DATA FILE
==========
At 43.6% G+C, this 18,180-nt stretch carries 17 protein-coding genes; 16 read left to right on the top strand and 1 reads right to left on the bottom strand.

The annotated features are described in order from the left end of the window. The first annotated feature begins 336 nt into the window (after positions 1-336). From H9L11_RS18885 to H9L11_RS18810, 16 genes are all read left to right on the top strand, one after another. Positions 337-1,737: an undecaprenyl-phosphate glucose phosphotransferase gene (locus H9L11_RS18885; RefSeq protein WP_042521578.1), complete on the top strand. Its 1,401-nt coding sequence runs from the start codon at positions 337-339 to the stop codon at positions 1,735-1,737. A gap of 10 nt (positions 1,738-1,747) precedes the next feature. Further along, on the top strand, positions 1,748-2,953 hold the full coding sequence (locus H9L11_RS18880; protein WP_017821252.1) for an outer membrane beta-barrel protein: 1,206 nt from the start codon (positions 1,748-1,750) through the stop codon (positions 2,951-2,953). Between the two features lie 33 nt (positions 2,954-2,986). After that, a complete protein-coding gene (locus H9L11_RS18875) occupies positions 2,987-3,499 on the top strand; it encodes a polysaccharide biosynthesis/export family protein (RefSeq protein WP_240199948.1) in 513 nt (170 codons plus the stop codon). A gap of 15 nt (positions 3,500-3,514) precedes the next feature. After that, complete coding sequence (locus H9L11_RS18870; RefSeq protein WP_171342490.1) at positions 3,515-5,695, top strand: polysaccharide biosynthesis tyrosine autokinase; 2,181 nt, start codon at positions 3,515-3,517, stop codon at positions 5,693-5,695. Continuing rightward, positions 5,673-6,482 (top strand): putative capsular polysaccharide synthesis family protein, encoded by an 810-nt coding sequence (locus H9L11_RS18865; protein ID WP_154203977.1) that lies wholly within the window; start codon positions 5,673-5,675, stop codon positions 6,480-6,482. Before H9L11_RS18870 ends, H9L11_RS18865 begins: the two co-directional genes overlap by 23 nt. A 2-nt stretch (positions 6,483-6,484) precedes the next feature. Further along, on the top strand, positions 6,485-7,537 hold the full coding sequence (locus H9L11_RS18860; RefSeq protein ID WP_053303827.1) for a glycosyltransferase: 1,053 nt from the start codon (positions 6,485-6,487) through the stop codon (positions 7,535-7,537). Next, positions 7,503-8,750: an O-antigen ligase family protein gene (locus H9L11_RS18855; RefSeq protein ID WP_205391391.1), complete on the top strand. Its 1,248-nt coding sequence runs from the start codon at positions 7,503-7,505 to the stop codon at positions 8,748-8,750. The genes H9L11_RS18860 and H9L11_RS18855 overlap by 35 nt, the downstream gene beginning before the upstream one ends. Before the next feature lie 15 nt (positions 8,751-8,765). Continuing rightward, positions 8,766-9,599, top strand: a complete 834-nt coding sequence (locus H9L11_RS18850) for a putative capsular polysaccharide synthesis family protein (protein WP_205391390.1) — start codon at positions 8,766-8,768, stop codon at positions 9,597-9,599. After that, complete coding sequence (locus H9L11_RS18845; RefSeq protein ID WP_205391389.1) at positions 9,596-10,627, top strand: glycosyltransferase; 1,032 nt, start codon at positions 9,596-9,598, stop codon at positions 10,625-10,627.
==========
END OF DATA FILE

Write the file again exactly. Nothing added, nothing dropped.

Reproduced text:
At 43.6% G+C, this 18,180-nt stretch carries 17 protein-coding genes; 16 read left to right on the top strand and 1 reads right to left on the bottom strand.

The annotated features are described in order from the left end of the window. The first annotated feature begins 336 nt into the window (after positions 1-336). From H9L11_RS18885 to H9L11_RS18810, 16 genes are all read left to right on the top strand, one after another. Positions 337-1,737: an undecaprenyl-phosphate glucose phosphotransferase gene (locus H9L11_RS18885; RefSeq protein WP_042521578.1), complete on the top strand. Its 1,401-nt coding sequence runs from the start codon at positions 337-339 to the stop codon at positions 1,735-1,737. A gap of 10 nt (positions 1,738-1,747) precedes the next feature. Further along, on the top strand, positions 1,748-2,953 hold the full coding sequence (locus H9L11_RS18880; protein WP_017821252.1) for an outer membrane beta-barrel protein: 1,206 nt from the start codon (positions 1,748-1,750) through the stop codon (positions 2,951-2,953). Between the two features lie 33 nt (positions 2,954-2,986). After that, a complete protein-coding gene (locus H9L11_RS18875) occupies positions 2,987-3,499 on the top strand; it encodes a polysaccharide biosynthesis/export family protein (RefSeq protein WP_240199948.1) in 513 nt (170 codons plus the stop codon). A gap of 15 nt (positions 3,500-3,514) precedes the next feature. After that, complete coding sequence (locus H9L11_RS18870; RefSeq protein WP_171342490.1) at positions 3,515-5,695, top strand: polysaccharide biosynthesis tyrosine autokinase; 2,181 nt, start codon at positions 3,515-3,517, stop codon at positions 5,693-5,695. Continuing rightward, positions 5,673-6,482 (top strand): putative capsular polysaccharide synthesis family protein, encoded by an 810-nt coding sequence (locus H9L11_RS18865; protein ID WP_154203977.1) that lies wholly within the window; start codon positions 5,673-5,675, stop codon positions 6,480-6,482. Before H9L11_RS18870 ends, H9L11_RS18865 begins: the two co-directional genes overlap by 23 nt. A 2-nt stretch (positions 6,483-6,484) precedes the next feature. Further along, on the top strand, positions 6,485-7,537 hold the full coding sequence (locus H9L11_RS18860; RefSeq protein ID WP_053303827.1) for a glycosyltransferase: 1,053 nt from the start codon (positions 6,485-6,487) through the stop codon (positions 7,535-7,537). Next, positions 7,503-8,750: an O-antigen ligase family protein gene (locus H9L11_RS18855; RefSeq protein ID WP_205391391.1), complete on the top strand. Its 1,248-nt coding sequence runs from the start codon at positions 7,503-7,505 to the stop codon at positions 8,748-8,750. The genes H9L11_RS18860 and H9L11_RS18855 overlap by 35 nt, the downstream gene beginning before the upstream one ends. Before the next feature lie 15 nt (positions 8,751-8,765). Continuing rightward, positions 8,766-9,599, top strand: a complete 834-nt coding sequence (locus H9L11_RS18850) for a putative capsular polysaccharide synthesis family protein (protein WP_205391390.1) — start codon at positions 8,766-8,768, stop codon at positions 9,597-9,599. After that, complete coding sequence (locus H9L11_RS18845; RefSeq protein ID WP_205391389.1) at positions 9,596-10,627, top strand: glycosyltransferase; 1,032 nt, start codon at positions 9,596-9,598, stop codon at positions 10,625-10,627.